Role of the Graduate Writing Fellows - WIDWAC Program
Role of the Graduate Writing Fellows
Six CUNY Graduate Writing Fellows are hired each year by the Queensborough Community College WI Program Co-Directors in coordination with the CUNY Graduate Center and the CUNY Office of Academic Affairs.
- Fellows have a twofold mission: through the advancement of writing pedagogy for faculty, they support the development of writing intensive (WI) courses and the enhancement of students’ learning and writing abilities.
- Fellows are also responsible for such academic, administrative, and technical tasks as deemed crucial for further development of WI classes.
A. Faculty Development and Collaboration
Fellows act as a theoretical and practical resource for faculty designing and teaching in WI courses.
- Each Fellow is partnered with 2-5 faculty members per semester in developing courses. Fellows meet regularly with their faculty members.
- The process of developing and piloting WI courses includes the development of a writing intensive syllabus, the design and revision of potential formal and informal writing assignments, and the modeling of strategies for commenting on student writing. Though Fellows assist with reading and responding to student writing, they do not grade. Fellows conduct research on the uses of writing specific to their faculty members’ discipline(s).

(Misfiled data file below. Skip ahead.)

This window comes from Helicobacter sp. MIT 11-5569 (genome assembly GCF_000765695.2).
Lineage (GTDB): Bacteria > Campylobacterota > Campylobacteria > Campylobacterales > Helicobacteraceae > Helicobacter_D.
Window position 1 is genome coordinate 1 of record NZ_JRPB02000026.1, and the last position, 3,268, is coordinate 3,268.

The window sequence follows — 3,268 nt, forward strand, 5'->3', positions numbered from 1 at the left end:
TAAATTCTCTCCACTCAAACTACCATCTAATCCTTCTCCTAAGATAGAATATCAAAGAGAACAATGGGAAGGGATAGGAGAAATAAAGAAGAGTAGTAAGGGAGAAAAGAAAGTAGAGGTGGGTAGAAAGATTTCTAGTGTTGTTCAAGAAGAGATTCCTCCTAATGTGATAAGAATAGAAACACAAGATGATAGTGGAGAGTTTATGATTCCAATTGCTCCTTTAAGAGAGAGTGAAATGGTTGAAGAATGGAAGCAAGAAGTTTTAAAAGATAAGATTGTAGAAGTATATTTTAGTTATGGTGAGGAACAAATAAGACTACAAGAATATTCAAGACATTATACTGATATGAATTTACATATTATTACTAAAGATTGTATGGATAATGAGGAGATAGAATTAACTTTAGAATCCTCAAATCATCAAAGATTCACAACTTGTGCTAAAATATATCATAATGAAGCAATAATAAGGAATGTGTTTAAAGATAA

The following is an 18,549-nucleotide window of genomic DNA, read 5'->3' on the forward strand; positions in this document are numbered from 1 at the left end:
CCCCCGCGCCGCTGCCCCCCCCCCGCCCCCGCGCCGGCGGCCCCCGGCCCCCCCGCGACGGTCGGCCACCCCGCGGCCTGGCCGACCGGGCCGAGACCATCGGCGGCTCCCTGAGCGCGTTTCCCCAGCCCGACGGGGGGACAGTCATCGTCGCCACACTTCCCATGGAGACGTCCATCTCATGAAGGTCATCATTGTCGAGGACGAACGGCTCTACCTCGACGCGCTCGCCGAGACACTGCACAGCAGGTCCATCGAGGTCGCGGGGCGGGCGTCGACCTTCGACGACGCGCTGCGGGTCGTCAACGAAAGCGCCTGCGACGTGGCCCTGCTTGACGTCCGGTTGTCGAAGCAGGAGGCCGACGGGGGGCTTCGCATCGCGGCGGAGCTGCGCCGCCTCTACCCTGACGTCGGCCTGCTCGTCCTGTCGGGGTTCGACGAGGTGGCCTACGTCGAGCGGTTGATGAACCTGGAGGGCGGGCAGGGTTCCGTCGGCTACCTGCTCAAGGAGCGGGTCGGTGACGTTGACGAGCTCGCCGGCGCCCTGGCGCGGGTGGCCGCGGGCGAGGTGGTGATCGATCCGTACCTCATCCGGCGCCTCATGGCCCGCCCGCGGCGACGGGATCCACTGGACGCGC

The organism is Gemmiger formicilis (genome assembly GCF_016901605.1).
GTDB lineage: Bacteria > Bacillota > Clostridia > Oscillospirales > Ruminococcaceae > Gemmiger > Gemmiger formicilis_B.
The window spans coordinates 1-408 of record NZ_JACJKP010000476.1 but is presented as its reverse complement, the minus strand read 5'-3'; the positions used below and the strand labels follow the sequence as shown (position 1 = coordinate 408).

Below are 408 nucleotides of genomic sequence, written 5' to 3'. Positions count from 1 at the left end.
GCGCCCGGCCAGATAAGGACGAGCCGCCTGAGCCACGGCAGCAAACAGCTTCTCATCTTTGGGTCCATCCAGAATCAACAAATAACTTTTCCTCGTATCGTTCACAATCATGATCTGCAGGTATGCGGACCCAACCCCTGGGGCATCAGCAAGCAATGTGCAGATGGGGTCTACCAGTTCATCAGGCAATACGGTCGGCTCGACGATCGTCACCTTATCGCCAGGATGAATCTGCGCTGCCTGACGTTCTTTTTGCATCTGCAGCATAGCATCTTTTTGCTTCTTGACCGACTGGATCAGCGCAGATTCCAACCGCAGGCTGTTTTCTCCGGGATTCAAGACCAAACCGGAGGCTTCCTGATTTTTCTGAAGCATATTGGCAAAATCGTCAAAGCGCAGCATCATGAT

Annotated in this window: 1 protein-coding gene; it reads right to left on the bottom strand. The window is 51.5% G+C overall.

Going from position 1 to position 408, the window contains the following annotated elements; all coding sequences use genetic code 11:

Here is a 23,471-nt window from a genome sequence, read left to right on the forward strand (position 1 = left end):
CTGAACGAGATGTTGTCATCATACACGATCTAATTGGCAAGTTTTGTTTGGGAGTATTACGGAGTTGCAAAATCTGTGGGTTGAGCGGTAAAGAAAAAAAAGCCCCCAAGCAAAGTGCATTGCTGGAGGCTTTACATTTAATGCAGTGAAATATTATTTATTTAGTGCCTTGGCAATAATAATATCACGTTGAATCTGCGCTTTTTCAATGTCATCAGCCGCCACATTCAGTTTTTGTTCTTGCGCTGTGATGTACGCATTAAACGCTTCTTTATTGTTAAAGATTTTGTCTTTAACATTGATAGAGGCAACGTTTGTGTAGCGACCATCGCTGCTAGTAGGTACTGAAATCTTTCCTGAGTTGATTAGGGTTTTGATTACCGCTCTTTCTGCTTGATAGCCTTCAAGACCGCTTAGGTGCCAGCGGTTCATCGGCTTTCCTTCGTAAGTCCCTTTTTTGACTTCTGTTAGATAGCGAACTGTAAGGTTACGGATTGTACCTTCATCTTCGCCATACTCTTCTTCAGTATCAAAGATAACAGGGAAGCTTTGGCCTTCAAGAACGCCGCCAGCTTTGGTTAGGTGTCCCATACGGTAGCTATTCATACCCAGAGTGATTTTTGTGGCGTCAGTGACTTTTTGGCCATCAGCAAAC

- Fellows may attend their faculty members’ classes to observe how they use writing in their teaching, especially when the faculty try out new in-class writing assignments.
- Fellows collaborate with each faculty member in the preparation of a two-part portfolio: Planning and Implementation. In addition to the course syllabus and writing assignments, the Implementation Portfolio includes samples of various drafts of students’ writing with faculty comments toward revision and a cover letter in which the faculty member reflects on what has transpired in the development of the WI course. This portfolio is required in order for the faculty member to teach a WI class.
B. Collaboration with the WI Co-Directors
The WI Co-Directors provide the overall supervision and guidance of Fellows’ work for the development of WI courses and for the independent projects mentioned below (Section D).
- Once a week, the WI Co-Directors and the Fellows have a plenary meeting.
- In the meeting, each Fellow reports the ongoing progress of the planning and execution of WI courses, shares experiences and ideas, and receives advice from the WI Program Co-Directors and other Fellows.
- In the meeting, Fellows often read and discuss scholarship on the development of reading and writing abilities and report the progress of their own projects.
- The WI Co-Directors and Fellows also prepare professional development workshops for faculty members teaching WI courses.
C. Professional Development Workshop
- The WI Co-Directors and Fellows plan and run professional development workshops for faculty members who are designing and teaching WI courses. These workshops take place monthly during the academic year.
- In the professional development workshops, Fellows encourage faculty members to share experiences and ideas on writing pedagogy and writing assignments.
D. Independent Projects